Should I Include My Heir on My House Deed?

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Retitling a house deed can lead to unfortunate unintended consequences.

You own a home.

If you are like many people, this is likely your most significant asset.

As such, it should be an priority to consider in your estate planning.

According to a recent St George News article titled “Naming a child on your deed to avoid probate? Here’s why you may want to reconsider,” people often complicate their lives in the attempt to simplify this process.

Your house deed may not be the best way to transfer your house to heirs.
Naming your heirs as joint owners on your house deed may create more problems than it solves.

Homeowners often think making an adult child a joint owner, by retitling the house deed, is a good idea.

They think this will allow their child to avoid potentially long and complicated probate proceedings before taking ownership of the home.

Although this is the best case scenario, not all situations have pleasant results.

If you make your child a joint owner, you may be opening yourself to greater liabilities and also to interpersonal conflict.

If your child ends up on the wrong end of a divorce, lawsuit, or bankruptcy, then your home could be lost to these unintended consequences.


Even if your child is not at risk when it comes to creditors or legal entanglements, your child may disagree your wishes concerning your own home while you are alive.

As a joint owner, your child can block your ability to refinance, rent, or sell your home by refusing to sign the necessary paperwork.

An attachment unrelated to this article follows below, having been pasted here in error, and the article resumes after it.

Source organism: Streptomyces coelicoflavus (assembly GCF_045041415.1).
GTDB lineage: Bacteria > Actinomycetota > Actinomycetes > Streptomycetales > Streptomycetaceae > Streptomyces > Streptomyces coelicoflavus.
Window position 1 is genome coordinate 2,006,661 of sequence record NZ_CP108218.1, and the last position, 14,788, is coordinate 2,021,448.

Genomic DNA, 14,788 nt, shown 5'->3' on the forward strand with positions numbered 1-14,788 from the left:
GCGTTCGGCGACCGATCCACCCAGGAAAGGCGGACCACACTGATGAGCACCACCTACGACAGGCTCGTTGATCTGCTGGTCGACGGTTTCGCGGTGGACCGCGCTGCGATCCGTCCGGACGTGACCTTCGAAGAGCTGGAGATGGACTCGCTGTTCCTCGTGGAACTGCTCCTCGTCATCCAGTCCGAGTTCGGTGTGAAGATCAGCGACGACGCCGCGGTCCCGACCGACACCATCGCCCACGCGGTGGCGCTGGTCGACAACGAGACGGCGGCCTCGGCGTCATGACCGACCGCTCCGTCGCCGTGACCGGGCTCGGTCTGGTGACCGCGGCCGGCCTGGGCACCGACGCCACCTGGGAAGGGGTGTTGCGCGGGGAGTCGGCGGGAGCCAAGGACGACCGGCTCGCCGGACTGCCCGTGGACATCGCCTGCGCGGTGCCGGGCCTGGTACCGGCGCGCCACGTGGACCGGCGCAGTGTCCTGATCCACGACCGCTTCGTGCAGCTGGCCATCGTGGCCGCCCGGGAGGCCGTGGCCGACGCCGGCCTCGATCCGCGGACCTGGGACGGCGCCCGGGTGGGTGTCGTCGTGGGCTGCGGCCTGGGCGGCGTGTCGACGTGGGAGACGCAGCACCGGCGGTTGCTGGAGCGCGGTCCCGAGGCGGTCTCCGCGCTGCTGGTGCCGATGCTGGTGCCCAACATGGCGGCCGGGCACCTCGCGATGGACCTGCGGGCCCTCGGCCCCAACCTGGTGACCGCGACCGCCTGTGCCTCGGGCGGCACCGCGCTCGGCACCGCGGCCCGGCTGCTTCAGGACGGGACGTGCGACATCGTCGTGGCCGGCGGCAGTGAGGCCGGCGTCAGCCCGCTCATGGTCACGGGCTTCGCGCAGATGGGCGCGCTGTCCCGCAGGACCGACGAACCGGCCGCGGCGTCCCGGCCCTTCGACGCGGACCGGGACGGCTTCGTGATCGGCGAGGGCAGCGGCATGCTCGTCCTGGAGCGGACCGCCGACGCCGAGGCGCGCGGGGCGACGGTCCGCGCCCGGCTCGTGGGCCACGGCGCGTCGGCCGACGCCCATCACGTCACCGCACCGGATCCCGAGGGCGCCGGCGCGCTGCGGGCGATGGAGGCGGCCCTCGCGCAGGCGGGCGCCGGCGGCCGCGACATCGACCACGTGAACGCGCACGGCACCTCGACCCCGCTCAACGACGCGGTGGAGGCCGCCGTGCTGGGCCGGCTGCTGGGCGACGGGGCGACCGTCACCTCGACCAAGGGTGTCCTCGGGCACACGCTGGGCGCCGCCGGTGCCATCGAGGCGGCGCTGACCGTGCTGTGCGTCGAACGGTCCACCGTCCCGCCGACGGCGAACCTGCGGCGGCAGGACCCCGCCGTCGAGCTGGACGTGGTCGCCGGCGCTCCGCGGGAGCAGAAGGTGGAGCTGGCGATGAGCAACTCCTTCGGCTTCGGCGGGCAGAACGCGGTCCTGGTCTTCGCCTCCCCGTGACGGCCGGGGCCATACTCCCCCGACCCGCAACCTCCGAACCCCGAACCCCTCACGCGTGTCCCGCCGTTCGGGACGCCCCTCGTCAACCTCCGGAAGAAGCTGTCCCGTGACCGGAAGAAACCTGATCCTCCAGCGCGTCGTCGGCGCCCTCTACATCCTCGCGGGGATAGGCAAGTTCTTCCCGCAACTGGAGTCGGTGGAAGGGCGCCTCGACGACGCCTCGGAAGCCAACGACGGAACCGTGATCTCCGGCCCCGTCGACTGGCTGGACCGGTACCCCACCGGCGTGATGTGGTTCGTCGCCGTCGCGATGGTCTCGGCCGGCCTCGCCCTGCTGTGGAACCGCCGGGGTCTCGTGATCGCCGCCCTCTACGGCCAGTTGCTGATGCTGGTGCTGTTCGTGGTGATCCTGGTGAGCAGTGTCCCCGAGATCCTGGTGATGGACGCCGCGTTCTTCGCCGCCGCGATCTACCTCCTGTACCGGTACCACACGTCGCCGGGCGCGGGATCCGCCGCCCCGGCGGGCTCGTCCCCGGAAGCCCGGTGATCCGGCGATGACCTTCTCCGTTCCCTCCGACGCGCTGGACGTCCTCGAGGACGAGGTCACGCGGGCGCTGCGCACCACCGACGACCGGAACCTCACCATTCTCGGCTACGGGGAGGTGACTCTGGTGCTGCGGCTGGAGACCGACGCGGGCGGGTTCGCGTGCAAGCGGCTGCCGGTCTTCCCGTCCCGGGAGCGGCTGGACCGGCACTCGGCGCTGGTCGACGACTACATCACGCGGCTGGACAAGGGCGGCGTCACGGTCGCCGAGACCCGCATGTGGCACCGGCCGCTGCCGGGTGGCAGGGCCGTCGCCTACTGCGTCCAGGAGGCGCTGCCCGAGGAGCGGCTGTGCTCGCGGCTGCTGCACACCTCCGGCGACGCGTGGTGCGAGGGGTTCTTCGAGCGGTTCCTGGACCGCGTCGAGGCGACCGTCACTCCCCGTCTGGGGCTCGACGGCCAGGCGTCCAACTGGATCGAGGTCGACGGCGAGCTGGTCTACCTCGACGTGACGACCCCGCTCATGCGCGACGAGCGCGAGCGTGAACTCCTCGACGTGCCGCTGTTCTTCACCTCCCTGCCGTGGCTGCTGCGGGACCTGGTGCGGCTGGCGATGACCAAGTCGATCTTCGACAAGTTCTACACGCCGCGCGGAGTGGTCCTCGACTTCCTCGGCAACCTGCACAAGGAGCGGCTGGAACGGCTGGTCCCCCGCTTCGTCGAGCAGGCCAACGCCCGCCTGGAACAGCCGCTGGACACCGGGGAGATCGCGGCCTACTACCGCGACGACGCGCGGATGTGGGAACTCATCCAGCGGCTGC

If you have multiple children and only place one on your house deed, the property will pass directly to the one listed on the deed.

Can you say “unintentional disinheritance”?

Your other children will have no legal rights to the property and will likely not win an contest in court.

What happens if you simply list all of your children as joint owners on the house deed?

For starters, you just increased the risk that one of them will have a divorce, lawsuit, or bankruptcy.

What if one of them predeceases you?

In that case, any children of that predeceased child are disinherited.

Because adding a child or children to your house deed can cause significant estate planning complications, you would be wise to work with an experienced estate planning attorney to determine if a trust or other legal strategy would serve you better.

Reference: St George News (Jan. 30, 2022) “Naming a child on your deed to avoid probate? Here’s why you may want to reconsider”

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